Celebrating life

Relay for Life a time to remember, look ahead
Jun. 01, 2013 @ 05:15 PM
Sevier County’s Relay for Life raises more money than any other Relay event in the state, and you don’t have to look far or wait long to see why.

The scores of survivors who walk the first lap are probably the biggest reason so many people and businesses in the community give so generously — from supporters of 12-year-old Regen Morris, who is battling brain cancer, to Sevierville Mayor Bryan Atchley, who is currently cancer free but lost his wife, Cherie, to the disease before battling it himself.

Atchley and his daughter, Anne Marie, were co-chairs of this year’s event.

The mayor recalled attending a Relay a few years ago to hand out medals to survivors, not suspecting he’d become a much more direct participant not long after. “I thought I’d participated,” he said. Two months later, “It really hit home. I had my wife in the ER and I heard those words.”

And even after losing her, he had to face two diagnoses himself — but he had good news.

“I stand here before you tonight, cancer-free,” he told the crowd.

As the opening ceremony went on, Donna Fetterman was standing off to the side. She had come from Cleveland, Ohio, to release the ashes of her mother, Edna Hall, in the area where she had lived for 17 years.

Hall survived ovarian cancer for 51 years before it returned and claimed her life. Fetterman said she hadn’t planned to come down the same weekend as Relay. “It’s just a coincidence, I didn’t know this was happening. I just think it’s incredible the way that worked out.”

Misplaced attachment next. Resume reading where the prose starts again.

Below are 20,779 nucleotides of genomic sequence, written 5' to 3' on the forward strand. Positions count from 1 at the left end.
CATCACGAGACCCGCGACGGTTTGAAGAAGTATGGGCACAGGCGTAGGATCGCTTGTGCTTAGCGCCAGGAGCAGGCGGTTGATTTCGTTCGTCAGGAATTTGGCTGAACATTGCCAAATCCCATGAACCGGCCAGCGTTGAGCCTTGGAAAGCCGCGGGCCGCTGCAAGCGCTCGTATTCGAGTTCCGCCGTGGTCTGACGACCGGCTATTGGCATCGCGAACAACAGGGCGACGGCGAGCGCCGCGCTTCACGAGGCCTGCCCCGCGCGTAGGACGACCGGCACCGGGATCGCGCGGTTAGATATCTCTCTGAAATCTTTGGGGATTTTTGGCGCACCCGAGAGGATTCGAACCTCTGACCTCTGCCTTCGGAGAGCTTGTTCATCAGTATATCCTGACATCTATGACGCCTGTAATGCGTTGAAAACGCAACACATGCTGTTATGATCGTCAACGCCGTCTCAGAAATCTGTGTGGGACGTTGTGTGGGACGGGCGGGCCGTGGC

While many of the survivors walked the first lap, sisters Willie LaFollette and Charlene McGaha were taking it easy in the shade. At 87 and 86-years-old, you get to do that.

Both are cancer survivors —LaFollette has had it three times in 35 years, and when McGaha was diagnosed 31 years ago her doctors gave her a couple of years go live.

They both attribute their survival to prayer and to positive attitudes.

“I told them I plan to live to be 100,” LaFollette said. “I think with any illness your chances are better if you’re optimistic.”

The event was also dedicated to Randy Henderson, the teacher and youth minister who died while participating in last years’ ceremonies.

Dozens of tents lined Patriot Park, mostly representing teams that have raised money as part of the event for the American Cancer Society. Money might be given to honor a survivor or remember a lost loved one, but the funds are used to fuel new research to help continue the fight.

Mourning the lost, celebrating and inspiring the survivors, and raising money so that we can keep finding better treatment and cures — that’s what Relay for Life is all about.

The event continues through 6 p.m. today at Patriot Park.

n jfarrell@themountainpress.com